William Woods University’s Graduate & Adult Studies (G&AS) program helped Anita Gilliland “develop professionally and academically, while at the same time allowing me to have a life outside of graduate school.”
Gilliland, a student pursuing her master of education degree (MED) in Jefferson City, said, “William Woods puts a friendly face on graduate school.”
William Woods is offering Stockton area residents the opportunity to learn more about pursuing an MED during an orientation at 5:30 p.m. Thursday, March 7, at Stockton High School.
In the beginning, the G&AS programs were located only in mid-Missouri. Now, thanks to the growing demand, William Woods has expanded G&AS programs to locations across the state for the convenience of interested students.
These programs make it possible for people with full-time jobs to complete a baccalaureate or a graduate degree while remaining employed.
Employing a model of accelerated learning developed especially for the convenience of the working adult, these educational programs are structured so that a degree can be completed in as few as 18 months.
To guarantee the graduation of many well-rounded professionals, William Woods offers degree programs that utilize a cohort model, emphasizing learning through student-directed study groups of three to five students.
Gilliland has high praise for the cohort program. “The William Woods cohort program allowed me to continue teaching full-time while attending classes one night a week. Because we were part of a cohort, we were able to develop friendships and close working relationships with classmates and professors,” she said.
The word “cohort” describes a group of people who collaborate to reach a common goal. WWU’s program utilizes the diversity of the individual members to broaden the learning experience of the class as a whole as they work together. The school recognizes that learning can and does take place outside of the classroom and that theoretical knowledge is only useful if applied to real-life on-the-job situations.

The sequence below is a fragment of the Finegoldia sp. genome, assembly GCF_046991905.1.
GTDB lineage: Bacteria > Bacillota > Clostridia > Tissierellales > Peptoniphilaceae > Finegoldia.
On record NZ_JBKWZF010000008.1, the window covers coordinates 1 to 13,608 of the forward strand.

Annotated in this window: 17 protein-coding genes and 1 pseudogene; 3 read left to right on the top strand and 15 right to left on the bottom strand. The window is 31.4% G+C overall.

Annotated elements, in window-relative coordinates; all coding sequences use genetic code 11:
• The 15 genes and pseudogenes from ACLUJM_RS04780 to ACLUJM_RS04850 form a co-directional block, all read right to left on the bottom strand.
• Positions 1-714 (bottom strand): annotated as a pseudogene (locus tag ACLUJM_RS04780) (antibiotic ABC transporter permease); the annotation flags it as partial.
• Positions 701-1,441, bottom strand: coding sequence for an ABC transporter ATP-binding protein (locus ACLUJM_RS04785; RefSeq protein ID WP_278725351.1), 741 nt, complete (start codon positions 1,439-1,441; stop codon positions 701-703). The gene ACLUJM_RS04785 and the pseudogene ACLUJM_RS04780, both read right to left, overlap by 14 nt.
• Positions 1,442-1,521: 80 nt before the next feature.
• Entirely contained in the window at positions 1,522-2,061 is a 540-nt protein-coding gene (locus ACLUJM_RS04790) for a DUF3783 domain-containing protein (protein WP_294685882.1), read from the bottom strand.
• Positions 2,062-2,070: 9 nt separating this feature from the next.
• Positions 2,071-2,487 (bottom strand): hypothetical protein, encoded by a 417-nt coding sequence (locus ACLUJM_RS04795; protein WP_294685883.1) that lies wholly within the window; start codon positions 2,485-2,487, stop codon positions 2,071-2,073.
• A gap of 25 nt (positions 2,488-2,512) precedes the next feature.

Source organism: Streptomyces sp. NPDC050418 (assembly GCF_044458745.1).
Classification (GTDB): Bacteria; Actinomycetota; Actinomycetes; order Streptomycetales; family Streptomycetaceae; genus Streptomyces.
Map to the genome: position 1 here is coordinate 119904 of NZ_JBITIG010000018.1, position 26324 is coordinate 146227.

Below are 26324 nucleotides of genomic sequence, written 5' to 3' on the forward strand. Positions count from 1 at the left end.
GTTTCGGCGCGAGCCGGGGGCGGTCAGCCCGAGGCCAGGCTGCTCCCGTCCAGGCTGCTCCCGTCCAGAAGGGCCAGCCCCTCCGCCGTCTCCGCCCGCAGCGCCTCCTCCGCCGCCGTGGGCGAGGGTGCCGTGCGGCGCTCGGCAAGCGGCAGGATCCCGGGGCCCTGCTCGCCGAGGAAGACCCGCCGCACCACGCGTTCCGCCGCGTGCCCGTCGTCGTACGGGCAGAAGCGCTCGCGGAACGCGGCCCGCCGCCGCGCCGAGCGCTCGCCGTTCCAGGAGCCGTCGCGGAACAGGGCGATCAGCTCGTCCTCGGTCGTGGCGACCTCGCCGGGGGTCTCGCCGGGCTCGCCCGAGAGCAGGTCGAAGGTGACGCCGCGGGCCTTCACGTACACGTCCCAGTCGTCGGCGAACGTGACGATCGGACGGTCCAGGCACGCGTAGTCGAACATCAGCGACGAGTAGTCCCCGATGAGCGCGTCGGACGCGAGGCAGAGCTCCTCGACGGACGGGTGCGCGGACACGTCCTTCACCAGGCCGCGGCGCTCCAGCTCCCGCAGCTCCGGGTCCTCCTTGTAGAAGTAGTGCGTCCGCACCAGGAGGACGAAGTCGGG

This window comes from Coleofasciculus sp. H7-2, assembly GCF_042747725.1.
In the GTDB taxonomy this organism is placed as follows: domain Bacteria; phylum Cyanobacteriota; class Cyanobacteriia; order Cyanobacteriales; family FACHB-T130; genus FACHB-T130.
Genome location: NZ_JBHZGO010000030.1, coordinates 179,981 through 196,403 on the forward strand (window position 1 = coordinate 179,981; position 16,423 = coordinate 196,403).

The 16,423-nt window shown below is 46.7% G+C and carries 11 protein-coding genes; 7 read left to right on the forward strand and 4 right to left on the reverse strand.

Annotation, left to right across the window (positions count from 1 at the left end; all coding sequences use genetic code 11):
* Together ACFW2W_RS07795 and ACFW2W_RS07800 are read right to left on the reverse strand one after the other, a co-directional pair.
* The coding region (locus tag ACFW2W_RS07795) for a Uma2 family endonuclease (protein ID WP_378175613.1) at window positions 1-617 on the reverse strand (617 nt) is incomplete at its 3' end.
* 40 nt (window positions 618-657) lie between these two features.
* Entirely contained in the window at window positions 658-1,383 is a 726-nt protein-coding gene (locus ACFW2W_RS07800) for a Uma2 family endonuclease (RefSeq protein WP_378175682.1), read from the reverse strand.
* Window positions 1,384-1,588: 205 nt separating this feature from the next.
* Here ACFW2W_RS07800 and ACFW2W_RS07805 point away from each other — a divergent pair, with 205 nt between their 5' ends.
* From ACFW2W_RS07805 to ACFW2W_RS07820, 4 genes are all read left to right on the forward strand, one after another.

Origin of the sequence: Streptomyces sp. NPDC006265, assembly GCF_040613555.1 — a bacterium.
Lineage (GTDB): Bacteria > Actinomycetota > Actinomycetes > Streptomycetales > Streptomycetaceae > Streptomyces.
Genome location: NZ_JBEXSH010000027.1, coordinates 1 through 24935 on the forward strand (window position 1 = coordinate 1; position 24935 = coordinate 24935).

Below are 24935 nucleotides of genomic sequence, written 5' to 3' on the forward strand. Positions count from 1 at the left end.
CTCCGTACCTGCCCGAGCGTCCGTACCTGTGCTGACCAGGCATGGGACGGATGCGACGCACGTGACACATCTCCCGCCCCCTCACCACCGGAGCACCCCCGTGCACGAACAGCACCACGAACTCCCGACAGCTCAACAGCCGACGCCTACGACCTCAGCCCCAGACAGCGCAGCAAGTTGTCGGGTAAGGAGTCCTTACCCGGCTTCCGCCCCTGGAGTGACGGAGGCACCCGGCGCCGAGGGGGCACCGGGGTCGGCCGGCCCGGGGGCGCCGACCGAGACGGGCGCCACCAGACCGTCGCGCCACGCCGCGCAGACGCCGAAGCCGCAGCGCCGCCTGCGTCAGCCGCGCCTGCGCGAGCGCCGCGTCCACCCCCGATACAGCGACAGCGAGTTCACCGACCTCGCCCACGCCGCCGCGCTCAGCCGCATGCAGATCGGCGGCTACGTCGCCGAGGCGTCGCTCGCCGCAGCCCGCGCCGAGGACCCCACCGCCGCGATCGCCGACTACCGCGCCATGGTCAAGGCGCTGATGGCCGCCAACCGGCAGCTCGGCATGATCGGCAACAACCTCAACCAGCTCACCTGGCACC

To better fit the schedules of the ever-busy G&AS students, classes meet once a week in the evening for four hours. Study groups can meet once more to prepare projects and assignments before the upcoming week.
“With the teamwork approach of using study groups and projects within the cohort model, students can draw on a greater pool of ideas, and they have the opportunity to learn quickly that the effectiveness of one person can be greatly enhanced by utilizing the other members of the group,” said Betty R. Tutt, associate provost for extended studies.
Because of the nature of programming—focusing effort on one course at a time—75 to 90 percent of all students finish their program successfully. Each course normally runs five to 10 weeks in length.
“William Woods University is a leader when it comes to designing quality programs for nontraditional adult students. Everything we do here at WWU in our Graduate & Adult Studies program is specifically designed to help adults succeed in reaching their goals as efficiently as possible,” said Tutt.
Non-traditional students reflect a growing national trend as more full-time working adults realize the value of maintaining a sustained involvement in higher
education. Many adult students recognize that they need additional education either to advance in their current positions or to change careers.
In addition to the MED, William Woods offers several other G&AS programs, including an associate of arts degree in liberal studies, ACCESS (general education), a bachelor of science in management (BSM), a bachelor of science in computer information management (CIM), a master of business administration (MBA) and a new MBA with accounting emphasis. More information is available on the William Woods website at www.williamwoods.edu.
William Woods University can bring programs to your business or community. If there is interest, call 1-800-995-3199 to schedule an information meeting to be held on-site or in your community. Or contact WWU by e-mail at email@example.com or by fax at (573) 592-116